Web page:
The Modena Monarch: by Don Gorichanaz

spacer trail camera photo of the Modena Monarch
I deemed this buck the Modena Monarch because his rack had such mass and character.

The first time we walked the property in spring we knew that there was a big deer using one corner of the land as his home turf. Huge beds, large tracks and old rubs told a story. The seven year old CRP pines and tall weeds provided ideal cover. We decided to stay out of it as much as possible and set stands up on the edges.

A friend with property a mile away had sent me pictures of a huge nontypical in velvet with a note to keep an eye out for him. A few weeks later he showed up on one of our game cameras. I love racks that carry heavy mass and character. He had both, so I deemed him the Modena Monarch…and I wanted him!

Wednesday, October 18th, 2005, I hunted the morning on the west end of our land. No sightings, but from the stand I could see a fresh rub. Upon closer examination I noted interesting gouge marks and felt certain they were the signature markings of the Monarch.

That evening I decided to hunt the “Hard Luck” stand uphill from the rub where I could get a good view of the area and possibly call him in. Now the “Hard Luck” stand is stand I made out of an old extension ladder I inherited from my late grandpa. Gramps was a diehard deer hunter who had an incredible 25 year run of bad luck hunting. I often thought the curse of Gramps followed that stand. Used on four different properties over 15 years the stand had brought nothing but misery and heartbreak to all that dared to use it. Being only a little superstitious, I still thought there could be some magic in that old stand.

With near perfect conditions, I climbed into “Hard Luck” and settled in. At 6:00pm a big doe and her fawn managed to sneak out behind me. They came out of the CRP and into the cut bean field. Twice I thought of drawing back on the doe but was pinned down. Then I remembered my mission and left them be. Little did I know what a factor those two deer would play in the next several minutes.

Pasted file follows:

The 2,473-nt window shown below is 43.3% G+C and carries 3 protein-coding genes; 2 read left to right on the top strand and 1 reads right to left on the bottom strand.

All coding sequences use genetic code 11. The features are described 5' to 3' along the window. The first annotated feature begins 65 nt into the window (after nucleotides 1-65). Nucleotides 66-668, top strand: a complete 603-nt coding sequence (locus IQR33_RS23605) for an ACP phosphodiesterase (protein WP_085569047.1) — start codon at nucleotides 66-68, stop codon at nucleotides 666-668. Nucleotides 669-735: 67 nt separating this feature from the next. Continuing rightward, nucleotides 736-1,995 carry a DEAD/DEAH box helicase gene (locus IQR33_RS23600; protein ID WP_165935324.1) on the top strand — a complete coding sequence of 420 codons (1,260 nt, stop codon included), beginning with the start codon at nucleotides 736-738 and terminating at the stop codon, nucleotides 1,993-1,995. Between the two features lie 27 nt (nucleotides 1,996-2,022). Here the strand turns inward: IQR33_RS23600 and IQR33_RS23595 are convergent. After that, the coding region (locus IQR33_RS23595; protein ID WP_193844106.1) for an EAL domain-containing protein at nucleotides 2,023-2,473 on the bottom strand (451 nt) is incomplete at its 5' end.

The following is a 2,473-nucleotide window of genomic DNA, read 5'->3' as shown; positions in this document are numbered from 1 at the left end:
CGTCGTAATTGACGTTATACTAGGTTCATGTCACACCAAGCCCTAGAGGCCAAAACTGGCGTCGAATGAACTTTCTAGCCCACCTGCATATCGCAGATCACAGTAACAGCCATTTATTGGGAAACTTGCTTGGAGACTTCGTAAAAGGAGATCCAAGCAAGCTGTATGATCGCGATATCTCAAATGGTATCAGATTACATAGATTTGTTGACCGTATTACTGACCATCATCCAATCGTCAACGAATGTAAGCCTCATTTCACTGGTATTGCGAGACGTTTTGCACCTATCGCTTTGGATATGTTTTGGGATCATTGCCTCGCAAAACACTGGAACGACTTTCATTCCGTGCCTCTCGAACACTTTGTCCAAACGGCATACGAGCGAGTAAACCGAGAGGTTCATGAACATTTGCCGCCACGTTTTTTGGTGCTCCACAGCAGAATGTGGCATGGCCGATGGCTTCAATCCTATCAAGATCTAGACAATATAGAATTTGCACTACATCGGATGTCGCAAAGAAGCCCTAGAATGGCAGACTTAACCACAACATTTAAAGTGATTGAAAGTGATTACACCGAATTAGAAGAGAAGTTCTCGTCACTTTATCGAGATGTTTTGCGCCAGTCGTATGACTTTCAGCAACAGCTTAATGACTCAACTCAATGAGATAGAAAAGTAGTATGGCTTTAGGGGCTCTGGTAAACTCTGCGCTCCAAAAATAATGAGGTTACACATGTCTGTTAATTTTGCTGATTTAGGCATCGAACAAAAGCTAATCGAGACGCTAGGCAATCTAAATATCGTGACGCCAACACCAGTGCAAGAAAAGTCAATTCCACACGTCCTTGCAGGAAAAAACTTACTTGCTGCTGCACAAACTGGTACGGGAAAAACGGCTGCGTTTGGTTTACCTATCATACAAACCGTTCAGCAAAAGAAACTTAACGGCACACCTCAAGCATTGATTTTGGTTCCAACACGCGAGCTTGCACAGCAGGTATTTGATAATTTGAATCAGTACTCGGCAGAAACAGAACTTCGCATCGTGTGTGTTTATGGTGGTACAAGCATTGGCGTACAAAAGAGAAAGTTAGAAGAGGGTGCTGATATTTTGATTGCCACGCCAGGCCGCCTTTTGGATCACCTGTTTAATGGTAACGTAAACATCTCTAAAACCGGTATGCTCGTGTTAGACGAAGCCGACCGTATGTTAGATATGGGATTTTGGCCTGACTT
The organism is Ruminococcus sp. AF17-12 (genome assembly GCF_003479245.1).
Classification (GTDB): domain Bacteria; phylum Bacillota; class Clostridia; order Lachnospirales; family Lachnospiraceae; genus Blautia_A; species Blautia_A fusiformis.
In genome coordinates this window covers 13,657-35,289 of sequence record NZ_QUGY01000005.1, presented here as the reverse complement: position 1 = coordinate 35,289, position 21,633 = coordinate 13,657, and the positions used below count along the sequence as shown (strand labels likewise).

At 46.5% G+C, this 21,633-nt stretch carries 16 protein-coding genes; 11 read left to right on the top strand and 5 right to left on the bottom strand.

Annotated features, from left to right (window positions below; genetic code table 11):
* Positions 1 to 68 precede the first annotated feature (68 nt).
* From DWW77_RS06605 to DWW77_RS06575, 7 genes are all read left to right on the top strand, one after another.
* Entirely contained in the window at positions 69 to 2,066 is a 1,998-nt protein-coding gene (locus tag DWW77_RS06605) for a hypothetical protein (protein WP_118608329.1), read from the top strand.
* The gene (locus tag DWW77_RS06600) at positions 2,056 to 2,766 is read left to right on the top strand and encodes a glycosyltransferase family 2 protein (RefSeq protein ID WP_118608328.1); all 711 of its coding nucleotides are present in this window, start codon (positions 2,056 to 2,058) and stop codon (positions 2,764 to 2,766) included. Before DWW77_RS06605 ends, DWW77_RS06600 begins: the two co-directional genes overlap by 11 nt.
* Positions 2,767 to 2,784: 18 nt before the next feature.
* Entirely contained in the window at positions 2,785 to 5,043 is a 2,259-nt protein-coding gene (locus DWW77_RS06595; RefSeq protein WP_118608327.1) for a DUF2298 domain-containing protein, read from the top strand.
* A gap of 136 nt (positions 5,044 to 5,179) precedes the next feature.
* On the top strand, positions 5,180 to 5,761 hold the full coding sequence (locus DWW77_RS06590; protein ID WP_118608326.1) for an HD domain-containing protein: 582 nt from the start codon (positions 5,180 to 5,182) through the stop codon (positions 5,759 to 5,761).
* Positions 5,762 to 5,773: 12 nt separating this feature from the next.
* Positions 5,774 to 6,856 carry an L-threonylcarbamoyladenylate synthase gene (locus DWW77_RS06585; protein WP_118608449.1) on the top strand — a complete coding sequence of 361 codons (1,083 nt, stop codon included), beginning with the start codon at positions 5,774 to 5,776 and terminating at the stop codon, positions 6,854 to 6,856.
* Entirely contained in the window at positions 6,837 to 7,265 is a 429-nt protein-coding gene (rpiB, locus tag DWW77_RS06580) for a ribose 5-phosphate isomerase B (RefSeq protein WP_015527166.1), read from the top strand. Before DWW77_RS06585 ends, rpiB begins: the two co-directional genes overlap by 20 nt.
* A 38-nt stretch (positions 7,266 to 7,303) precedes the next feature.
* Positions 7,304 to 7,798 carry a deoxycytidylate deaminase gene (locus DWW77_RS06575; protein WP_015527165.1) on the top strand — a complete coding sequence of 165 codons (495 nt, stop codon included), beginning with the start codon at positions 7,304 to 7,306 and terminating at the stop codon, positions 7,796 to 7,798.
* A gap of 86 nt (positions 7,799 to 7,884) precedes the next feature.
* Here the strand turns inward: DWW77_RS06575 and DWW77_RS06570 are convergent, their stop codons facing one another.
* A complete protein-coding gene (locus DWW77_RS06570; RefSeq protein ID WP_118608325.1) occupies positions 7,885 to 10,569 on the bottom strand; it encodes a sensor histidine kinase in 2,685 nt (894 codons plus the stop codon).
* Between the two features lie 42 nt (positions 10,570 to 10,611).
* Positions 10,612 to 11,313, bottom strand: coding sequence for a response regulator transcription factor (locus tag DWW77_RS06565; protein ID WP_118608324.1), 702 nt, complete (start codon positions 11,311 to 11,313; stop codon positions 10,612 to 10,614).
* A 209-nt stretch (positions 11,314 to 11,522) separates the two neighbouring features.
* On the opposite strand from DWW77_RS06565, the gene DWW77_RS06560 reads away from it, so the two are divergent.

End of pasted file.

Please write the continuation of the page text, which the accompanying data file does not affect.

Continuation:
spacer trail camera photo of the Modena Monarch
The curse of the Hard Luck Stand was lifted. The Modena Monarch grosses 172 3/8″ with 15 scorable points.

As the Doe walked along the field edge she came right up on path I took in. She turned and bolted back into the CRP with the fawn on her heels. Why she did not blow, I do not know, but seconds after they were back in the CRP, all heck broke loose. Loud crashing noises with the doe now blowing loudly. That was soon followed by a faint grunt that sounded like it belonged to a young buck. Just to be sure I thought I better try and call him in. As I reached for my grunt call, I realized I had left it in the truck. “Dang!” Could this be the cursed stand again.?

With light fading fast, I decided to try to rattle him in. After a fifteen second sequence I set my rattle bag down and waited. Less than a minute later I heard the buck take a few steps, then stop. “Come on,” I thought, “Time’s running out.” Finally he closed the distance, stepped out, and stopped. The buck now stood broadside at ten yards. “Are you kidding me? Its not supposed to be this easy!” I aimed tight to the shoulder but don’t remember squeezing the release. I could not pick up the arrow flight in the low light but the wonderful sound of the broadhead smashing thru the chest cavity was music to my ears. He sprinted down the hill. Just as he went out of sight I heard him crash and let out a mournful sounding death grunt. I looked at my watch and saw that it was one minute to closing time. Still not certain of a good hit, I was going to sneak out and wait. But coyotes were yipping and moving in within two minutes. I climbed down and waved my arms and that apparently scared them off.

I then snuck out and went back to camp to wait. As luck would have it my buddy Jim stopped by to see how I was doing. I brought him up to speed and then began to second guess myself. Was he the Monarch? No arrow found at the shot site…”Did I get a good hit?”

Once back at “Hard Luck” we quickly got on his trail. I let Jim lead because of my colorblindness. As I stood at the last blood, Jim backed out and told me I should go first. I took a few steps and there he lay. It was indeed the Modena Monarch. The shot had been perfect, tight to the shoulder taking out both lungs. He had only gone 70 yards. The curse of the “Hard Luck” stand had finally been lifted. Incredibly, I had shot him just ten feet from where he let the trail cam take his picture and less than forty yards from his bedding area. He crashed just twenty yards from what may have been his last rub.

The Modena Monarch grosses 172 3/8″ with 15 scorable points, and he field dressed 220 pounds.

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